YZ: Through the process of studying and performing the works of other composers, how did you come to define the kind of music you wanted to create for yourself?
RVH: During my music studies a composer was seen simply as someone who writes scores. For myself I was still figuring out how to compose without a score, already collecting tons of materials with random taping since high school. My main reference was the underground music of the early 80’s, the do-it-yourself mentality connected to it, the working with low-fi gear and whatever was available from your own environment. I was thinking about a music that seemed pointless and impossible to notate or to translate to a performer.
So, academically I was nowhere and in that environment it was bad for my confidence. It seemed you needed a system first before you could even think about composing. This started to change when I discovered the music of Giacinto Scelsi (the music I have actually performed the most in my life as a pianist), Morton Feldman, John Cage, Luc Ferrari, all of whom I met in that period - music without a steady system, going by contingency, intuition, listening. Then finally getting to know Robert Ashley in the 90’s was what gave me the courage and belief to just start creating pieces without being held back by a notion of good or bad.
YZ: How do you compose your solo piece like skies waves trails on your album 'Drift Nowhere Past'? And how did you develop it into the trio version Harmonic Circles?
RVH: I generate material by creating differences instead of identities: I repeat, displace and decontextualize sounds, often by recording situations, listening back and trying to bring out what my hallucinating ear discovers in hidden differences, tendencies and possibilities. Then I bring together recordings in separate tracks to explore combinations in a live situation. In this way I get to know materials and their combinatorial possibilities more in depth before I fix something in a version for a release.
When we started our trio I felt challenged to add a written piece to Germaine's and Koen's ensemble-pieces. I recognized it as an opportunity to extend my way of working to writing, to create yet another version of a piece I released on my album ‘Drift Nowhere Past’.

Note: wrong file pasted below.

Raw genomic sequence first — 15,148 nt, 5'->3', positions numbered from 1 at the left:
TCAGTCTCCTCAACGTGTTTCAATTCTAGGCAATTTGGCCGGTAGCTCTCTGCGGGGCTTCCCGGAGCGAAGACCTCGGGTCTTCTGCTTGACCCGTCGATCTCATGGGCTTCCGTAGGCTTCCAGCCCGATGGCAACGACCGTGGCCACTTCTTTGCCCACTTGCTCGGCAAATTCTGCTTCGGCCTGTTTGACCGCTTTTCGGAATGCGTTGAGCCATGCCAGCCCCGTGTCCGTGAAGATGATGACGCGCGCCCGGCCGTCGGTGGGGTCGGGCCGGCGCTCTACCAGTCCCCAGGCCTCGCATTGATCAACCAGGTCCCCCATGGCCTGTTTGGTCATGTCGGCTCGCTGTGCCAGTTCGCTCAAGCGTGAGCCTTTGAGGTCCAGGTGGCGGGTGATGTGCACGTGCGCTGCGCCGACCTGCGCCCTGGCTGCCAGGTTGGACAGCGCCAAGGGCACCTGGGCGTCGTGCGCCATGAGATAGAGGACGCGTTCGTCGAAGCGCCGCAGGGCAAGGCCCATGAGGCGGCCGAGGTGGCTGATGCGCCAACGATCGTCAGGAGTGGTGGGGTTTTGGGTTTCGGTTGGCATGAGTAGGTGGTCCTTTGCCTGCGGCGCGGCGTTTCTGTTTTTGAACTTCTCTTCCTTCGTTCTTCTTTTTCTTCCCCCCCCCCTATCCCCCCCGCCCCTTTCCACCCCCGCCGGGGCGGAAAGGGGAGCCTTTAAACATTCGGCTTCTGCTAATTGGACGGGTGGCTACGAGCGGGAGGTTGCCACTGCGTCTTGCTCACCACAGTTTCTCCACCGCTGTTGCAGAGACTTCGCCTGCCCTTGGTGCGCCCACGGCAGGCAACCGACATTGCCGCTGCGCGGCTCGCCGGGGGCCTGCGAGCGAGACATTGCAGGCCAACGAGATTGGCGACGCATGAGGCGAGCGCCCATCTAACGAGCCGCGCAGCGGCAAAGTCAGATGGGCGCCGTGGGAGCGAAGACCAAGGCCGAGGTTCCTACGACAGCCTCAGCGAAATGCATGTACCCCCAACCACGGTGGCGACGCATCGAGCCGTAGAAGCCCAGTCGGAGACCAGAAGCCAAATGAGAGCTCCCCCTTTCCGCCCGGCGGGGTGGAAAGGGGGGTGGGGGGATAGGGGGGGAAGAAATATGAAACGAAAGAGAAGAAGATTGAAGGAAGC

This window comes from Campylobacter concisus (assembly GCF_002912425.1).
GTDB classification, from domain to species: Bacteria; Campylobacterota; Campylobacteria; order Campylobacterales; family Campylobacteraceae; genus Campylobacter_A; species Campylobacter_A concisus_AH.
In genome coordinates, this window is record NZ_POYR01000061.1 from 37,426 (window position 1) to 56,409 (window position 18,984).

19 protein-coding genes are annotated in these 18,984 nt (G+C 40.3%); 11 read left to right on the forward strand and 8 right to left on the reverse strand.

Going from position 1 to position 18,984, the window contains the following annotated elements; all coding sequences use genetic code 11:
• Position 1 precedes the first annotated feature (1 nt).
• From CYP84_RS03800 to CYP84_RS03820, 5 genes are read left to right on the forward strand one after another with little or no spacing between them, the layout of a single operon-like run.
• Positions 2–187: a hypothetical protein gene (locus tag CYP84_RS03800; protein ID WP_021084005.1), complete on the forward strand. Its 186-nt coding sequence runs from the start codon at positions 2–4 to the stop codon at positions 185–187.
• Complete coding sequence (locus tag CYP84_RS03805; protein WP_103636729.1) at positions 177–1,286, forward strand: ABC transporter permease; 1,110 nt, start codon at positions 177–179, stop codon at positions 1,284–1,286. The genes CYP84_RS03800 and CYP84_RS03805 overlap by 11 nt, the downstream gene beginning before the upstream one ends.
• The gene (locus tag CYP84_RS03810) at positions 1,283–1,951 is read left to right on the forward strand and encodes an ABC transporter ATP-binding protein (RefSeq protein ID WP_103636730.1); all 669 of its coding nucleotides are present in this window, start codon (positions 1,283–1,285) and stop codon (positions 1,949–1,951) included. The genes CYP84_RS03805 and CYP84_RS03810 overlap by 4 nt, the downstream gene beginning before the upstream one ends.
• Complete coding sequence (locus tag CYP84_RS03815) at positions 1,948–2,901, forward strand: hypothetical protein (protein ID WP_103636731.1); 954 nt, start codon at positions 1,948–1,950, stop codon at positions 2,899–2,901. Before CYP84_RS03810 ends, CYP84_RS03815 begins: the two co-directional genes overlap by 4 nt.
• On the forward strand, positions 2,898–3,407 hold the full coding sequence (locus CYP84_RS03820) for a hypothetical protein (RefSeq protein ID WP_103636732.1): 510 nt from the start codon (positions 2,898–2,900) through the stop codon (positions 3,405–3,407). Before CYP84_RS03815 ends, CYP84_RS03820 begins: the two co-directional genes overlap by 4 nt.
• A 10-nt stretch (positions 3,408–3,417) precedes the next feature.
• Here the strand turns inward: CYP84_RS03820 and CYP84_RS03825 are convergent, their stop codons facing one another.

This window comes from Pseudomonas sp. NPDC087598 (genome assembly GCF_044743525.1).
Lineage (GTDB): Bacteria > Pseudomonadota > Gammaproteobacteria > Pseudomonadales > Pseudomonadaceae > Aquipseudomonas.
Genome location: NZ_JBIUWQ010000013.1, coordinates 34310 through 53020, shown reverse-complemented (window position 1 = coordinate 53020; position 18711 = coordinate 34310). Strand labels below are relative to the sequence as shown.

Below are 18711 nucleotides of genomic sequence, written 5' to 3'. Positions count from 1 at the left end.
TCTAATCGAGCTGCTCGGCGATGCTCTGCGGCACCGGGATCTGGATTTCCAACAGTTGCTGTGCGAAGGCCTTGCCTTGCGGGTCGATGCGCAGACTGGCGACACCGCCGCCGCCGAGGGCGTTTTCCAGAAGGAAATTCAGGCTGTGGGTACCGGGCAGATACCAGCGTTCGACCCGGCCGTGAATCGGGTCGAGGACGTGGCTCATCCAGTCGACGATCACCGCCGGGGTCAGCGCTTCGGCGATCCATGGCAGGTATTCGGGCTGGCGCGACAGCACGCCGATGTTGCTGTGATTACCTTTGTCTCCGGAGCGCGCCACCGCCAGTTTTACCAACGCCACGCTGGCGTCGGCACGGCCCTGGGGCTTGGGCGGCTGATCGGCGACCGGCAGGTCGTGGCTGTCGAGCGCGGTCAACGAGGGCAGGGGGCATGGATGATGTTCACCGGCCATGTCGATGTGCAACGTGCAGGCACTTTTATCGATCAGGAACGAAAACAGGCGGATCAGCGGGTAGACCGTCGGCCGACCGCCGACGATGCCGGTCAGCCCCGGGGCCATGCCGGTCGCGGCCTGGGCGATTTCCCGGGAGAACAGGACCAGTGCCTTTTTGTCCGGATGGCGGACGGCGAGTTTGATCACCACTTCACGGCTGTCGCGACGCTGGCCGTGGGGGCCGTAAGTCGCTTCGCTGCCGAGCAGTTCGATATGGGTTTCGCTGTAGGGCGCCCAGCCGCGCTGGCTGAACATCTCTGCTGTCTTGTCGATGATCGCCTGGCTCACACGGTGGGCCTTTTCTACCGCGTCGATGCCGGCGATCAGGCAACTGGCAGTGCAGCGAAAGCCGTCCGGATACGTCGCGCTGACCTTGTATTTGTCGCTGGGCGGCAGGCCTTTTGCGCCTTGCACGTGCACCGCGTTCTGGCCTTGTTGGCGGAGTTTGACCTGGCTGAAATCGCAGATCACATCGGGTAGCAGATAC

I decided to expand on the idea of harmony by doubling or separating chords and isolating tones out of the tone clouds. The piece creates interferential microtones by combining stable sustained tones with slow pulses made by wind/reed instruments like harmonium and clarinet: in a blown pulse there's always a microtonal difference between the softest and loudest point. This going back and forth creates a strange richness. Setting this for a live situation made the piece come alive in a new way bringing out these specific possibilities of interference more than in my previous version.
YZ: How did you feel about this piece Harmonic Circles when you actually played it in a trio setting with Germaine and Koen? Do you think that the place and/or the time influenced the performance in any way?
RVH: Although it was our first concert as a trio, it felt like we have been playing together for years. I think it's because the three of us have developed similar musical intuitions by dealing with many different types of open experimental scores over the years. It sounds a bit obvious maybe, but we have developed an ability to give attention not just to the middle of a sound but also the beginning, the end and the silences between. I think the past covid years, although a dark period for independent musicians like us, have actually made our ears even more attuned to listening.
(Interview conducted between February – March 2023)
In December 2022 the trio of Germaine Sijstermans, Koen Nutters, and Reinier van Houdt had a concert at the Savelberg Chapel, a small church in Heerlen, Limburg (NL), where they played three pieces, one written by each: Linden (Sijstermans), A Piece with Memories (Nutters), and Harmonic Circles (van Houdt). This release is a live recording of that performance.
Germaine Sijstermans - clarinet, bass clarinet, voice
Koen Nutters - harmona organ, voice, objects, sine tones, field recordings
Reinier van Houdt - indian harmonium, voice, pre-recorded organs, tapes